Mortaza shoulders pace burden
Mortaza shoulders pace burden
By Shahid A. Hashmi (BBC)
Mortaza impressed many observers in Australia
Nineteen-year-old Mashrafe Mortaza's greatest cricketing ambition is to become his country's Courtney Walsh.
The Bangladesh paceman was motivated by watching Walsh on television while growing up.
And if he is anything like his idol when he takes on England this month, the tourists might have something to worry about.
"I have always admired Walsh's discipline, he was different," Mortaza told the BBC Sport website.
"Then when I started playing I saw Wasim Akram bowl and admired the great Pakistani bowler's destruction of his opponents."
if he overcomes fitness problems he has the talent to go places
Bengali journalist Utpul Shuvro
Mortaza hails from the small town of Narail, not far from the Indian border.
His father initially wanted him to look after the family's chicken farm.
But Mortaza, whose nickname Koushik means "son of a saint", had other plans.
Now he stands out as the sole true fast bowler in a side full of medium-pacers, and carries the hopes of millions of his countrymen, of lifting the standards of Bangladesh cricket.
Test cricket's 10th nation has only recently begun to show signs of improvement after losing 20 of their first 21 Tests, 15 by an innings and nine inside three days.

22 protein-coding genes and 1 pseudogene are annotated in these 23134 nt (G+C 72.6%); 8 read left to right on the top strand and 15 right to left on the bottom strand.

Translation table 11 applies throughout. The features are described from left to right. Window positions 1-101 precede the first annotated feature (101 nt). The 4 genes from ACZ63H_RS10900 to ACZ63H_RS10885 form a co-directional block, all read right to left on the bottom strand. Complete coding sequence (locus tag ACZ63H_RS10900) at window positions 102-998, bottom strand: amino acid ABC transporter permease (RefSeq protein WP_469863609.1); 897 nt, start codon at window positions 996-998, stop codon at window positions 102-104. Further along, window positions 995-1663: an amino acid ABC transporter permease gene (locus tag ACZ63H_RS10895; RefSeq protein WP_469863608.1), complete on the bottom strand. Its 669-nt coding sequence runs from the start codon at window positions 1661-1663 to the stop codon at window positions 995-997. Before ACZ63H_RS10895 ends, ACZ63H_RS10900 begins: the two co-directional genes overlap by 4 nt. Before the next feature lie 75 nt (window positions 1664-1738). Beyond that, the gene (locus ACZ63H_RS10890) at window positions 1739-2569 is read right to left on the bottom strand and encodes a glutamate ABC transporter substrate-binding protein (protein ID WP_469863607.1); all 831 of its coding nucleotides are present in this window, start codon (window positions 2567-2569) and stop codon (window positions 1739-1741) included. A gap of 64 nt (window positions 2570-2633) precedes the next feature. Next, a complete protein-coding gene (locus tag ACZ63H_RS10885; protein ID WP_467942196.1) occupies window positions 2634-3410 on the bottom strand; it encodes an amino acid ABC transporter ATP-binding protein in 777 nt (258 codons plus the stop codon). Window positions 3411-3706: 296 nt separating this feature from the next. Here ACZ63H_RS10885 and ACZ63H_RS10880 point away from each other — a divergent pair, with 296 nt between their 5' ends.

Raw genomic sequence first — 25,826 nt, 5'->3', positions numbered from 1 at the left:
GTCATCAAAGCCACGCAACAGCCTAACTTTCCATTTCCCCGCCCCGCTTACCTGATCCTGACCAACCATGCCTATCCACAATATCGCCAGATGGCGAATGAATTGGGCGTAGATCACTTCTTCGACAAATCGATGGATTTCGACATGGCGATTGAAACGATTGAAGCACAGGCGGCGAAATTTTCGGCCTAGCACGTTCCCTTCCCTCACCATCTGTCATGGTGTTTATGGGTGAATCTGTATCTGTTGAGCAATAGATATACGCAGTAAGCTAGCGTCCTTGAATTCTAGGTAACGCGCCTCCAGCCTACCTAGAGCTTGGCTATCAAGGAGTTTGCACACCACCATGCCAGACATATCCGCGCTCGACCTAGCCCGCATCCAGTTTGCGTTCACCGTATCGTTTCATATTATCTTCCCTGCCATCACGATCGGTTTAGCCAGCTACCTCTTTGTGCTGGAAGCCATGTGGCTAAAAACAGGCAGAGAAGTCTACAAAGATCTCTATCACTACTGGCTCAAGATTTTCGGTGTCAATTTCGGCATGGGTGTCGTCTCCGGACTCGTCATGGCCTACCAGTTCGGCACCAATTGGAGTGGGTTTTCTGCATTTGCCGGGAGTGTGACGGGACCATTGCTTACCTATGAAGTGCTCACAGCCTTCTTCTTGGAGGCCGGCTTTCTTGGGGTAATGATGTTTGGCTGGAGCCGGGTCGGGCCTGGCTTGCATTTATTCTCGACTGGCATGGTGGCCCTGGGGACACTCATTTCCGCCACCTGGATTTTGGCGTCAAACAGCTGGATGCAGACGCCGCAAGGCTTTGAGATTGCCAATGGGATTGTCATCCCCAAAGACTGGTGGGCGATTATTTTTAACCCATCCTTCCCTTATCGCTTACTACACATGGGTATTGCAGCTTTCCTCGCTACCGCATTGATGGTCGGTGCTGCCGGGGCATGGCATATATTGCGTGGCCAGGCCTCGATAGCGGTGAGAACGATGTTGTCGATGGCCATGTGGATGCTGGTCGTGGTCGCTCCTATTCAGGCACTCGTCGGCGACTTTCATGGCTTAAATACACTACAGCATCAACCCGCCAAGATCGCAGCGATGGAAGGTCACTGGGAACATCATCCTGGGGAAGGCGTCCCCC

"It has been a tough journey for me and my team but I promise that we will lift ourselves as we are learning fast," Mortaza says.
Wasim advised me to be patient, keep up my fitness and work hard
He was spotted by cricket scouts four years ago and was given his first chance in the Asia Under-17 Cup in Dhaka, where Bangladesh lost the final to India.
"I took six wickets in three games and we beat Sri Lanka in the semis which led me to believe I could go to the distance and play internationally."
A subsequent tour of India with Bangladesh A brought 16 scalps in four matches, paving the way for a Test debut.
He made his Test debut against Zimbabwe in Dhaka in November 2001, celebrated removing Grant Flower for his first wicket and finished with 4-106.
That prompted Grant's brother Andy to describe him as a "future star for Bangladesh".
Sir Richard Hadlee also praised his talent when he played two Tests in New Zealand but the tour ended with a serious back problem that ruled him out for some time.
Born: 5 October 1983, Norail
21 wkts at 41.57
Best: 4-106 v Zim, Dhaka 2001/02
"Mashrafe is our 'Narail Express' and if he overcomes fitness problems he has the talent to go places," says Bengali journalist Utpul Shuvro.
A freak accident in June last year damaged his knee ligaments, depriving him of good exposure in Sri Lanka and at the World Cup in South Africa.
But a phone call to a certain Pakistan great meant he kept up his belief.
"After I missed two tours I called Wasim Akram and he advised me to be patient, keep up my fitness and work hard.
"That I did and am now in good shape."
Mashrafe then impressed the Aussies in Darwin on his comeback tour.
"Playing in Australia against the likes of Steve Waugh and co was a hell of an experience," he says.
Just where he goes from there, only time will tell.